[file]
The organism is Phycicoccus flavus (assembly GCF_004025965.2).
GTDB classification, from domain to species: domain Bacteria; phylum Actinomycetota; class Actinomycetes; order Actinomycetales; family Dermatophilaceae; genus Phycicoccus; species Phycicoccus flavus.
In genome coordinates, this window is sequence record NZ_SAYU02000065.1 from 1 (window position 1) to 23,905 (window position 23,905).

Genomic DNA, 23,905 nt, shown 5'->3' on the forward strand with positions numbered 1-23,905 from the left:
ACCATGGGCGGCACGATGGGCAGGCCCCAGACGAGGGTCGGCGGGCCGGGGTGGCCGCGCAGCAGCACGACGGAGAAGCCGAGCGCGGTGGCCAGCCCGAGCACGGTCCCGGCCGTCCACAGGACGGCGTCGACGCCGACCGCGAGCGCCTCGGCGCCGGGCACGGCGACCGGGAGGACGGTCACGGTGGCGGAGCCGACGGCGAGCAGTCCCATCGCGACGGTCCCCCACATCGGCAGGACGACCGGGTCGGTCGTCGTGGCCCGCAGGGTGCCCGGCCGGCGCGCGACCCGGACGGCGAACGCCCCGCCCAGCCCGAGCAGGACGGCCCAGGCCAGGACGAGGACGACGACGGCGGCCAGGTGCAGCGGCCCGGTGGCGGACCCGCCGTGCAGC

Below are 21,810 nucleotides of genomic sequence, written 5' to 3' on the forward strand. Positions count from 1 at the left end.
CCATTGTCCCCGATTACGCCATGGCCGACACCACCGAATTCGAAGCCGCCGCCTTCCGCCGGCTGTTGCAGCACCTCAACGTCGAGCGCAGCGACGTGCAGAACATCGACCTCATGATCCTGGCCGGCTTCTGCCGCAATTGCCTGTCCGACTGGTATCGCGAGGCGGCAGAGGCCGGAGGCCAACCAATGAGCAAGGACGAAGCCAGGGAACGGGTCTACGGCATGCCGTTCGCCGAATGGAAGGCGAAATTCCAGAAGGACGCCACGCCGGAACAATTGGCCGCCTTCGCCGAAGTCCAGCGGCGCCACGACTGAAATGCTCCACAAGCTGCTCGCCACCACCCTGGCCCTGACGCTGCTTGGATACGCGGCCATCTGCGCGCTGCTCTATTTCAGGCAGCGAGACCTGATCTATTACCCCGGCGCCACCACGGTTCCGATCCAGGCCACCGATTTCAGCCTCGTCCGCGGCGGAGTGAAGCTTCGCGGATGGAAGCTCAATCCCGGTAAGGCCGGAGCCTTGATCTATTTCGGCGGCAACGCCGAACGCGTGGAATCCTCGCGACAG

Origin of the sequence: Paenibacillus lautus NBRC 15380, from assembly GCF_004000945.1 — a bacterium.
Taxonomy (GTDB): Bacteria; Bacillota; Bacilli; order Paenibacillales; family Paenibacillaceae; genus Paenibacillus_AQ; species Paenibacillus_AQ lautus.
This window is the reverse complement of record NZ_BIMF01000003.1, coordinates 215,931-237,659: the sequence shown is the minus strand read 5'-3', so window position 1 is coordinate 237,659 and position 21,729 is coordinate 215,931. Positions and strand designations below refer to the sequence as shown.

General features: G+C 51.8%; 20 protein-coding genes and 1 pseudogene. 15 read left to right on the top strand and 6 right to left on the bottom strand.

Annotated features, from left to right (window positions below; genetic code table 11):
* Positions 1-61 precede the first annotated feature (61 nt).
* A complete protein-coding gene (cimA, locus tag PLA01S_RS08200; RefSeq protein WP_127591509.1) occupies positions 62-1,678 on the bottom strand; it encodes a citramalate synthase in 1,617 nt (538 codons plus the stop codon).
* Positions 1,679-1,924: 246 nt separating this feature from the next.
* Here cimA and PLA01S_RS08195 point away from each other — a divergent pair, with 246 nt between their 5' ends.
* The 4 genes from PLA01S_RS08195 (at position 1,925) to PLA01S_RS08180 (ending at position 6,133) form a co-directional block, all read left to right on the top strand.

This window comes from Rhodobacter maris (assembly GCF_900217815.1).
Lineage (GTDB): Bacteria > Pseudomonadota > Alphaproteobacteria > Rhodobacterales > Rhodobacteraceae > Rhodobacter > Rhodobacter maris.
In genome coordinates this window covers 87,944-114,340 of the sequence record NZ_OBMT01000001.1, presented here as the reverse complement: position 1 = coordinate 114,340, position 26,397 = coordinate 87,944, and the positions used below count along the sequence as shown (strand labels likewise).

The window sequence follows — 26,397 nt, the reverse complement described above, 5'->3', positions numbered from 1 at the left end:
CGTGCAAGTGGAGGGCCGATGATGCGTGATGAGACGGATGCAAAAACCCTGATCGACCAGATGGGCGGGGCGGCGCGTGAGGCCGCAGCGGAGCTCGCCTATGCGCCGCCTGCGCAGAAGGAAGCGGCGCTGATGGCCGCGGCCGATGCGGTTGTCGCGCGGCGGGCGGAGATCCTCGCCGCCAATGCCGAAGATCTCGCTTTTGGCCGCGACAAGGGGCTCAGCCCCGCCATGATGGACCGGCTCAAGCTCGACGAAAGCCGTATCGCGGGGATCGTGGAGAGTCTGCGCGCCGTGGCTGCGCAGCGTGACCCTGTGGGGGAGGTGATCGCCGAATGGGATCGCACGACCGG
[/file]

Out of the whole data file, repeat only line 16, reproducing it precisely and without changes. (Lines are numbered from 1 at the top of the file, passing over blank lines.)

* Here cimA and PLA01S_RS08195 point away from each other — a divergent pair, with 246 nt between their 5' ends.